RENEE MONTAGNE, host:
From big corporations, we turn now to small companies. MORNING EDITION has been talking to small business owners around the country to see how they're faring.
Today, we meet Albert Ceja. Ceja's shop east of Los Angeles makes the machines that make tortillas. Like many small business owners, Ceja has been hit by the downturn, but he can't get credit to keep his company going.
Rob Schmitz of member station KQED has this report.
ROB SCHMITZ: Al Ceja and his father own Chip Masters, a shop that assembles tortilla-making machines. Last year at this time, they managed 55 full-time employees.
(Soundbite of clanking)
SCHMITZ: Today, there are nine left. They're trying to keep busy inside this lonely machine shop in a gritty corner of the San Gabriel Valley.
Mr. ALBERT CEJA (Owner, Chip Masters): We're a high-profit, low-output operation here, and people just stopped purchasing stuff, and that really hit us hard.
SCHMITZ: Ceja's tortilla machines cost a lot, up to $3 million. So far this year, he only made one. Not too long ago, his crew made 17 a year. His orders dropped off last year when credit ground to a halt. His clients couldn't get loans, so he couldn't, either.
In what seemed like an instant, his cash flow was gone, and his employees were left with nothing to do. At first, Ceja asked them to paint the building, move around machinery, anything to keep busy. But after a month or so, it was clear: He had to lay off guys who were as close to him as family. And for those who remained�
Mr. CEJA: We told them: You know what? We're going to - there's going to be days where the checks might come in a couple of days late, or if we give it to you on Friday, you might have to wait until Monday for it to clear. And these guys understood. They were the troupers. They're the guys that really stood in, the guys that really look out for the company.
(Soundbite of banging, rattling)
SCHMITZ: Carlos Chavez is one of those guys. Chavez cuts sheet metal for a repair job. This represents a new business strategy for Chip Masters: Instead of making tortilla machines, the skeleton crew here is fixing them. Chavez agreed to cut back his hours so he could hold onto his job. With an unemployed wife and three children, he said he had no choice.
Mr. CARLOS CHAVEZ (Employee, Chip Masters): (Through Translator) Many of my friends and family don't have any work at all. I've got a little work here, but at least I've got something. I'm lucky compared to most.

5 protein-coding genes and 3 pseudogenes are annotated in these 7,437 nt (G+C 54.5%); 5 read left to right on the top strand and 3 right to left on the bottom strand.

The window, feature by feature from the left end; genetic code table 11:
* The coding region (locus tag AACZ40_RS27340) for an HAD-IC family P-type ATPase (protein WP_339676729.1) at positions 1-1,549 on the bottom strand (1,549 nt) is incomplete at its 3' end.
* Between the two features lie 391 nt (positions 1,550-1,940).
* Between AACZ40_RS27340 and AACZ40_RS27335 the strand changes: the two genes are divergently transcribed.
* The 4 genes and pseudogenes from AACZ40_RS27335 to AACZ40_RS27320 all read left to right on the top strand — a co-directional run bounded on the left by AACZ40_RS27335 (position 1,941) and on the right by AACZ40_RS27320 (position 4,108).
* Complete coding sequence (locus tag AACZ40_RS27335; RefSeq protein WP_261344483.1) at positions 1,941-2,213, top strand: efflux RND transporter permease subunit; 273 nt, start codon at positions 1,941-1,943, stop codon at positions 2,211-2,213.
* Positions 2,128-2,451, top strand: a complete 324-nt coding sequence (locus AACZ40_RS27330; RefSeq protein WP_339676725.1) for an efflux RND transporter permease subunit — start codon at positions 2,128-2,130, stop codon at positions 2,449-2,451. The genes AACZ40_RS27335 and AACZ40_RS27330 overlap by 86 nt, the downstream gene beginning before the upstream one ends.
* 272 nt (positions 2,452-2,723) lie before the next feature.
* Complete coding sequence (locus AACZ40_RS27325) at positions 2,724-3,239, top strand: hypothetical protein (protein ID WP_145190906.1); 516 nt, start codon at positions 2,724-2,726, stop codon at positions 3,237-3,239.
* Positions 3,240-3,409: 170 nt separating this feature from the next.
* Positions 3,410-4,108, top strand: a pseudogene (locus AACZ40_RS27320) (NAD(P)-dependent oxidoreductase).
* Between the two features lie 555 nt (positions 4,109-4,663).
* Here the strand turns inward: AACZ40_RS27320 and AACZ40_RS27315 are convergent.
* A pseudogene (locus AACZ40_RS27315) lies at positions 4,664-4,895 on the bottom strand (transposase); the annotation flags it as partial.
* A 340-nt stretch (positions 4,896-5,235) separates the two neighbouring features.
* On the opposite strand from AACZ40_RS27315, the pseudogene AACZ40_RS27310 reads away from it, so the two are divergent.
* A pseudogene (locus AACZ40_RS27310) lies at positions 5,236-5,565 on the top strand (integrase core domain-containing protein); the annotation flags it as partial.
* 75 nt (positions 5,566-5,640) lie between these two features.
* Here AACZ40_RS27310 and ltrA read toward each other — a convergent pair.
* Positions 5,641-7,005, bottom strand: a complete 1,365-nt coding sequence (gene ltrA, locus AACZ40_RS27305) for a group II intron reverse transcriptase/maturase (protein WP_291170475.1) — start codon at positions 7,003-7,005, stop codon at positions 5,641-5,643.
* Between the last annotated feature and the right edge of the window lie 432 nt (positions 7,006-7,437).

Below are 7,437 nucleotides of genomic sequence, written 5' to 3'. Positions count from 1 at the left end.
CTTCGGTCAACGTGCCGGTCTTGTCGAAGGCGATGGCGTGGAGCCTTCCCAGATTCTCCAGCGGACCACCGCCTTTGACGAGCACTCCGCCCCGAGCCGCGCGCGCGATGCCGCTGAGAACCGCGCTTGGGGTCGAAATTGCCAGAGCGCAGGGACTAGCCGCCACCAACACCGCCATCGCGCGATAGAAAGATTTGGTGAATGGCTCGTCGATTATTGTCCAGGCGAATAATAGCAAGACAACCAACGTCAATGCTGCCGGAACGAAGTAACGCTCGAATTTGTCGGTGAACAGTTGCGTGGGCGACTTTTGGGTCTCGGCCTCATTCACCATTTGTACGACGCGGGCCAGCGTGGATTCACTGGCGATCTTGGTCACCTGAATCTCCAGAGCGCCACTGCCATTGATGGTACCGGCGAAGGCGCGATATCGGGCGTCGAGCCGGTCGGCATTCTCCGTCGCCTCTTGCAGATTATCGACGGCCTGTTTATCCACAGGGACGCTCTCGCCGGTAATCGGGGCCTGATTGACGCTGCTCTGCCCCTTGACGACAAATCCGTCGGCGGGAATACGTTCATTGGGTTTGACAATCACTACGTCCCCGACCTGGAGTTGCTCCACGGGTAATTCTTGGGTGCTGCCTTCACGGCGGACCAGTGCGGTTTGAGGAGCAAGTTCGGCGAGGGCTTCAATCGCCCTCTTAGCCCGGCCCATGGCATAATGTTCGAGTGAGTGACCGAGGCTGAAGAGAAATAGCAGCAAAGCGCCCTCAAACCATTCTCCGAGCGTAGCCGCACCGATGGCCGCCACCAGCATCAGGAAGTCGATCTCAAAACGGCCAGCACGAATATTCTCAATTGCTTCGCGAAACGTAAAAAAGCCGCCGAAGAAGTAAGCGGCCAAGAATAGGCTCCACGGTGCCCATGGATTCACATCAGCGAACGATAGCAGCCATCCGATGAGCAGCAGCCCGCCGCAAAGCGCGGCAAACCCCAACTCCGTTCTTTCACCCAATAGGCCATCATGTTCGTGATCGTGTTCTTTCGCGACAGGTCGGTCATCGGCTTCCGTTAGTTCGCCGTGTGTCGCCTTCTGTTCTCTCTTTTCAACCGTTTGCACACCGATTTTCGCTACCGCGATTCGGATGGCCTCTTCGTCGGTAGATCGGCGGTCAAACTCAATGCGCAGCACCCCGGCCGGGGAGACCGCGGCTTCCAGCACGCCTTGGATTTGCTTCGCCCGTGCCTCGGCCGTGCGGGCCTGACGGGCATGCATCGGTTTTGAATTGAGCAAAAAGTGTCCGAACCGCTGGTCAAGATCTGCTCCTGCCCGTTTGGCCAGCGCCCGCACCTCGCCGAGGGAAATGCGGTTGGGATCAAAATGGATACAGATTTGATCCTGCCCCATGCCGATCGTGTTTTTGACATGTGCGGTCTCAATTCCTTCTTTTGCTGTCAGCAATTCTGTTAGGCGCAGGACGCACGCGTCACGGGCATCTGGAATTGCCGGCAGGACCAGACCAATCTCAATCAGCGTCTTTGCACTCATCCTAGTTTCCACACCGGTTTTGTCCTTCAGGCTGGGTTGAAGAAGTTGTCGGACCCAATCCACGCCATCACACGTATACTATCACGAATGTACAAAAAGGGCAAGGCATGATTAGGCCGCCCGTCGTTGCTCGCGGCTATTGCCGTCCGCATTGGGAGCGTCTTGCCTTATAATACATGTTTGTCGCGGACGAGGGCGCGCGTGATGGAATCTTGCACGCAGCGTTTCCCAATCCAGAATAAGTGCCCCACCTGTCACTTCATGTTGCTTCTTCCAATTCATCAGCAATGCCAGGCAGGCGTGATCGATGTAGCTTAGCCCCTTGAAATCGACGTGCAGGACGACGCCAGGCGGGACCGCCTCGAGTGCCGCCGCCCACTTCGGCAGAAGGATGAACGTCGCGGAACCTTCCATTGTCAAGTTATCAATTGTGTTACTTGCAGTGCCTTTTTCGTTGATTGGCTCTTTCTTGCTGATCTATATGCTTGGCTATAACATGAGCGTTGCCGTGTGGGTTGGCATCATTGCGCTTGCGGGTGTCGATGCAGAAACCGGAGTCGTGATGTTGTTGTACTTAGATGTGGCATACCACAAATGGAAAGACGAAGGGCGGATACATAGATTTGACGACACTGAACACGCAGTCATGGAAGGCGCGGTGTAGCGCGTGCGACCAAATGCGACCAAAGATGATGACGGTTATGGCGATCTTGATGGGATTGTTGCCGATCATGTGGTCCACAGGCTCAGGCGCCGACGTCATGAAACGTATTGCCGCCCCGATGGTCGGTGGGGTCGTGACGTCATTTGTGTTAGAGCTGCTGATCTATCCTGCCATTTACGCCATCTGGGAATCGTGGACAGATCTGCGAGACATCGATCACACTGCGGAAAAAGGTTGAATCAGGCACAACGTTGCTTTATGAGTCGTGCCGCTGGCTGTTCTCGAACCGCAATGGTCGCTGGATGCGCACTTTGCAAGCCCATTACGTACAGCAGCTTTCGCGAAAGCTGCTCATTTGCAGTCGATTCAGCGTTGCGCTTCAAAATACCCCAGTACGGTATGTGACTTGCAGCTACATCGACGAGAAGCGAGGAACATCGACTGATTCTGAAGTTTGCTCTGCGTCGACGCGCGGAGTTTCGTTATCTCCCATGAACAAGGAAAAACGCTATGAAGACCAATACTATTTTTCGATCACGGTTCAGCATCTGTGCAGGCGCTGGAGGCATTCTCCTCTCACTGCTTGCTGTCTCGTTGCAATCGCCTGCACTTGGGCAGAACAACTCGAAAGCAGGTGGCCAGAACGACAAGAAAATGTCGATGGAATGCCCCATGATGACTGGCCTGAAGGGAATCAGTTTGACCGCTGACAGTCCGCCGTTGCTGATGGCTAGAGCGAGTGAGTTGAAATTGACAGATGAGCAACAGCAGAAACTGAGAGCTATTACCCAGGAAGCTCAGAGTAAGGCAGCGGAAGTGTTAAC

(Soundbite of phone ringing)
Mr. CEJA: Hello?
SCHMITZ: Back in his office, Ceja says he's approached eight different lenders to try to secure a line of credit. They all turned him down. His credit score, damaged from Chip Master's lack of cash flow, was too low. He approached the Small Business Administration - nothing there, either. Behind his desk, a framed photo of a younger Ceja hangs on the wall. It's a portrait of him in a crisp military uniform.
Mr. CEJA: I was a damn good Marine. I'm an American. I love being American, and I had a lot of faith in my country. And I thought, well, the government has to have prepared for this, you know, for something like this. And it was just like a weird, deluded dream that I had.
SCHMITZ: Ceja wrote letters to the city, state, members of Congress and even President Obama asking for help. Other than a form letter or two, hardly anyone responded. Not too long ago, Ceja contacted LA County for help. They sent someone who could help him secure a loan. He told her he still had faith in his country.
Mr. CEJA: She laughed. She laughed. She laughed. And she works for the government. She laughed. She was sitting right there and she laughed. And I said, wow. Well, that's a reality check for me.
SCHMITZ: Ceja says when the economy does pick up, he's going to be ready. Lately, he's been reading books about Kaizen, the Japanese strategy for lean manufacturing.
For NPR News, I'm Rob Schmitz in Los Angeles.
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